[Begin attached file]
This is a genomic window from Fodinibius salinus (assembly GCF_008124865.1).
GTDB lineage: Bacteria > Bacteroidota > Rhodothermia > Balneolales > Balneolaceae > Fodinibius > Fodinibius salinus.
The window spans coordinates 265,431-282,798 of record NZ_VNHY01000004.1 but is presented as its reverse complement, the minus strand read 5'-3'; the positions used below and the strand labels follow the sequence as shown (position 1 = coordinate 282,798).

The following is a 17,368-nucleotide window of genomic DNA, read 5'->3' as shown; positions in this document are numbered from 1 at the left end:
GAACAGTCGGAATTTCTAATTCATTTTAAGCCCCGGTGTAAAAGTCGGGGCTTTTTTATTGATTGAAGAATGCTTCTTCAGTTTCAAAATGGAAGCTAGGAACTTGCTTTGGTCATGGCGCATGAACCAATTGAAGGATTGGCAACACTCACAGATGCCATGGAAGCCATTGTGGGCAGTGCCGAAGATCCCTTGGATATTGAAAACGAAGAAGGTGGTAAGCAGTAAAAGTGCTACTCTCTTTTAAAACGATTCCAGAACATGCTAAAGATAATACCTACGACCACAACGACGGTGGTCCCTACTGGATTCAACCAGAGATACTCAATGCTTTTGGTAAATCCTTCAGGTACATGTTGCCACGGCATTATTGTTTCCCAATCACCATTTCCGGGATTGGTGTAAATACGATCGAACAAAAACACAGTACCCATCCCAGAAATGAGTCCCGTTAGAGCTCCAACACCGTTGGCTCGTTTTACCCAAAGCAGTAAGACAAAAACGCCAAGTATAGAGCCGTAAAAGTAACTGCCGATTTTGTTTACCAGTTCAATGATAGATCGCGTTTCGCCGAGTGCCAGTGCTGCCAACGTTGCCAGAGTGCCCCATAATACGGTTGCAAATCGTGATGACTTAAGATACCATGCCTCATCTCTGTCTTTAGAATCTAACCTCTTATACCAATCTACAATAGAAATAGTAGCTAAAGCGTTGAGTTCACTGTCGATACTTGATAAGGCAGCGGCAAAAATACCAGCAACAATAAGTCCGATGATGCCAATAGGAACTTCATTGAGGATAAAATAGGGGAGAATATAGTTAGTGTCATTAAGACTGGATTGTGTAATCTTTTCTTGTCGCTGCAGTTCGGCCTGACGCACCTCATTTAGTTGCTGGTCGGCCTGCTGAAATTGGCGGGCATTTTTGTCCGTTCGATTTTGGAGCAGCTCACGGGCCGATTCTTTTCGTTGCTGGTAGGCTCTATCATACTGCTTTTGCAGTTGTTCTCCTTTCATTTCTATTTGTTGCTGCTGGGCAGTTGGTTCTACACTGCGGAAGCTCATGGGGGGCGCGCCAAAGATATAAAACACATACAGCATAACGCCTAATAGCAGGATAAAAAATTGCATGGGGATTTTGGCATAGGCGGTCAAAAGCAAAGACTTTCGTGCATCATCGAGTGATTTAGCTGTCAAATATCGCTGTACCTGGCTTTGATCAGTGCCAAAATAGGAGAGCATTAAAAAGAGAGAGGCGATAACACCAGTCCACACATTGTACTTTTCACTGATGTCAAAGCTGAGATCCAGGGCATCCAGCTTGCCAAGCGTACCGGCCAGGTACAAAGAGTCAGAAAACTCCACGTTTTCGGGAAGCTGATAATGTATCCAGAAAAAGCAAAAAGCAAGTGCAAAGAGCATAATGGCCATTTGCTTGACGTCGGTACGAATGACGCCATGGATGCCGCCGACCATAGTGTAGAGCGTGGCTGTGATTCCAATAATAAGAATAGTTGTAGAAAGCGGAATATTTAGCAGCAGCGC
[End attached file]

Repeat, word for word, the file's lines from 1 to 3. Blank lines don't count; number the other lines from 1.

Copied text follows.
This is a genomic window from Fodinibius salinus (assembly GCF_008124865.1).
GTDB lineage: Bacteria > Bacteroidota > Rhodothermia > Balneolales > Balneolaceae > Fodinibius > Fodinibius salinus.
The window spans coordinates 265,431-282,798 of record NZ_VNHY01000004.1 but is presented as its reverse complement, the minus strand read 5'-3'; the positions used below and the strand labels follow the sequence as shown (position 1 = coordinate 282,798).